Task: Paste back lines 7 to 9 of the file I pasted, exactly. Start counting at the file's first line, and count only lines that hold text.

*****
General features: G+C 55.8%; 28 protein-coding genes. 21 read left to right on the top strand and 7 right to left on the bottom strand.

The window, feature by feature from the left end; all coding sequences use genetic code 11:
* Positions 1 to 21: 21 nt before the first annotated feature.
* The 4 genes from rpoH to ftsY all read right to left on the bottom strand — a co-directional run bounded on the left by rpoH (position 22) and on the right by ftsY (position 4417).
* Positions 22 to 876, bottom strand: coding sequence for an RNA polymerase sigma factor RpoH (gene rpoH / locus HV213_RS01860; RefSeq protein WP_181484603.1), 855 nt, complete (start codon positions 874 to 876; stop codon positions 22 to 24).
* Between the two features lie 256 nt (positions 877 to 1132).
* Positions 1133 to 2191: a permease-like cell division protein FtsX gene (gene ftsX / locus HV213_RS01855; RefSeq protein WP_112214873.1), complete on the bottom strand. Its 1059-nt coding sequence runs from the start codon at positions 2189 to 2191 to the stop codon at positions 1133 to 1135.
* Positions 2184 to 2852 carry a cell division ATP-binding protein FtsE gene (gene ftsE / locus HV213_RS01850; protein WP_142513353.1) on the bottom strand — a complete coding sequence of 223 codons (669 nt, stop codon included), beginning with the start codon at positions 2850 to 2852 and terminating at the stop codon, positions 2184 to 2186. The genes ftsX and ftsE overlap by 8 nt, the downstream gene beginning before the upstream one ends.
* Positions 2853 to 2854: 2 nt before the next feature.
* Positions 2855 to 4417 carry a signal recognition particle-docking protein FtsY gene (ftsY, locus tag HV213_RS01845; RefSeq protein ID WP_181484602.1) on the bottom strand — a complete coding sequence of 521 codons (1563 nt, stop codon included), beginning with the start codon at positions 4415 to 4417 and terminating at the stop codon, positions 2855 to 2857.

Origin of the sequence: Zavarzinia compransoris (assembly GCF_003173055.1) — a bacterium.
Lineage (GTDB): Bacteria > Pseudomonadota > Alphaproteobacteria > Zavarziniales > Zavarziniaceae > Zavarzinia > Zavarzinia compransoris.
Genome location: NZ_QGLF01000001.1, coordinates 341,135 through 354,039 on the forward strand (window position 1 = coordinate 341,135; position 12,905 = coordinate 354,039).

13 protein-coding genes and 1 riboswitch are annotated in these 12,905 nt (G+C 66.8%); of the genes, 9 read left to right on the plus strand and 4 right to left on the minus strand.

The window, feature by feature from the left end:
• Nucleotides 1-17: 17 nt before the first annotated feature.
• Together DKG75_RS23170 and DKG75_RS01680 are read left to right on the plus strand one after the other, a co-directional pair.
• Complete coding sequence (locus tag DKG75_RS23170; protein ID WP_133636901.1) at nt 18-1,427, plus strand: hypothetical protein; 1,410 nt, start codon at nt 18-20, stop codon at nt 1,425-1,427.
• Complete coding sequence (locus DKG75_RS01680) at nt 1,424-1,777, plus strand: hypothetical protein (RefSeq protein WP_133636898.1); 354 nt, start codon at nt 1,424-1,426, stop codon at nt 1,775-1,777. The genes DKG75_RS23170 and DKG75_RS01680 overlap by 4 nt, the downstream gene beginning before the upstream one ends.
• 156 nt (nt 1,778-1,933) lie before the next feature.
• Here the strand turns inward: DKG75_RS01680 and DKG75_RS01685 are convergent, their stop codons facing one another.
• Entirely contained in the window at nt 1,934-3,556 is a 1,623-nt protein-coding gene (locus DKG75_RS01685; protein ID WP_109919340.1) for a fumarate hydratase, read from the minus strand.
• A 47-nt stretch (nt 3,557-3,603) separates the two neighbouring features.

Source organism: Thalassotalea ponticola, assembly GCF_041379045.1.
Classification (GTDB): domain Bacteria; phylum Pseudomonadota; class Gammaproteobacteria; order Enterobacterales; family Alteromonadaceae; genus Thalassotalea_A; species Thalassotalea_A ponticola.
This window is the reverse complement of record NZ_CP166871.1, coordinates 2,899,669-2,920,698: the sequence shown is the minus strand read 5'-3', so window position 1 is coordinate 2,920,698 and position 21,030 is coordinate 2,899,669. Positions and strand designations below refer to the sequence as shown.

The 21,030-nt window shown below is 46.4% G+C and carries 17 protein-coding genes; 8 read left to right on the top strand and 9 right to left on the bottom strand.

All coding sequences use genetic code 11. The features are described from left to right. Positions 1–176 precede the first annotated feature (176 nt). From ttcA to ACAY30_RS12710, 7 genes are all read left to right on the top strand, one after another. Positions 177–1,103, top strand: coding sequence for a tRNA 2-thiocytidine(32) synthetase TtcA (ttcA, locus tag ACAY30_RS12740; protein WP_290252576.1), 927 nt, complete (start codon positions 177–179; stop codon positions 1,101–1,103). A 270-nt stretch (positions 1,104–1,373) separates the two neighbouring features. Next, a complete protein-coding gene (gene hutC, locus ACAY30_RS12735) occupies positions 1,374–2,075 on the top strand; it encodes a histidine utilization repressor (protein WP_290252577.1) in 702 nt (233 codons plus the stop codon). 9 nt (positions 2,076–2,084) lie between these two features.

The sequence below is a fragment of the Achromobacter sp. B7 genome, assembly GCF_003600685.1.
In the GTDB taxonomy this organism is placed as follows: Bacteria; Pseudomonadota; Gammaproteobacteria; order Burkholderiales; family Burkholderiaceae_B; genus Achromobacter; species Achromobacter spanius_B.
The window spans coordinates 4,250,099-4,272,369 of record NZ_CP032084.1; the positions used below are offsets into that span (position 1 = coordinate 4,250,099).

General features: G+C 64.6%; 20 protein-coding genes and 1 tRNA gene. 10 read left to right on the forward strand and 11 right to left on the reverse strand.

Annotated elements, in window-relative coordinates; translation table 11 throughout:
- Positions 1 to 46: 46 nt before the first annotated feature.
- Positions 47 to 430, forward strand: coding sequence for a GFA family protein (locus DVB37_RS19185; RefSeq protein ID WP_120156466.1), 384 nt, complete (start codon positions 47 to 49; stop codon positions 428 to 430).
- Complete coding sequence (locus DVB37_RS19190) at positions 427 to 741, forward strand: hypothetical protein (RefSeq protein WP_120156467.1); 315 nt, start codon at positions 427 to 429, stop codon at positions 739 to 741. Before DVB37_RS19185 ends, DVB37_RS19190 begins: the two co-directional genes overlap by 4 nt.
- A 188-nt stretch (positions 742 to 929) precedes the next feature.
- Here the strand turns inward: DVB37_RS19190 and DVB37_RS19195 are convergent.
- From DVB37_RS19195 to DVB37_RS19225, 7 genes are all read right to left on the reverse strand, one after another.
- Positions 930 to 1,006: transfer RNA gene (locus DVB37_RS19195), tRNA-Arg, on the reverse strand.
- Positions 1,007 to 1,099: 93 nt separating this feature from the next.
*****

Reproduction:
* Positions 1133 to 2191: a permease-like cell division protein FtsX gene (gene ftsX / locus HV213_RS01855; RefSeq protein WP_112214873.1), complete on the bottom strand. Its 1059-nt coding sequence runs from the start codon at positions 2189 to 2191 to the stop codon at positions 1133 to 1135.
* Positions 2184 to 2852 carry a cell division ATP-binding protein FtsE gene (gene ftsE / locus HV213_RS01850; protein WP_142513353.1) on the bottom strand — a complete coding sequence of 223 codons (669 nt, stop codon included), beginning with the start codon at positions 2850 to 2852 and terminating at the stop codon, positions 2184 to 2186. The genes ftsX and ftsE overlap by 8 nt, the downstream gene beginning before the upstream one ends.
* Positions 2853 to 2854: 2 nt before the next feature.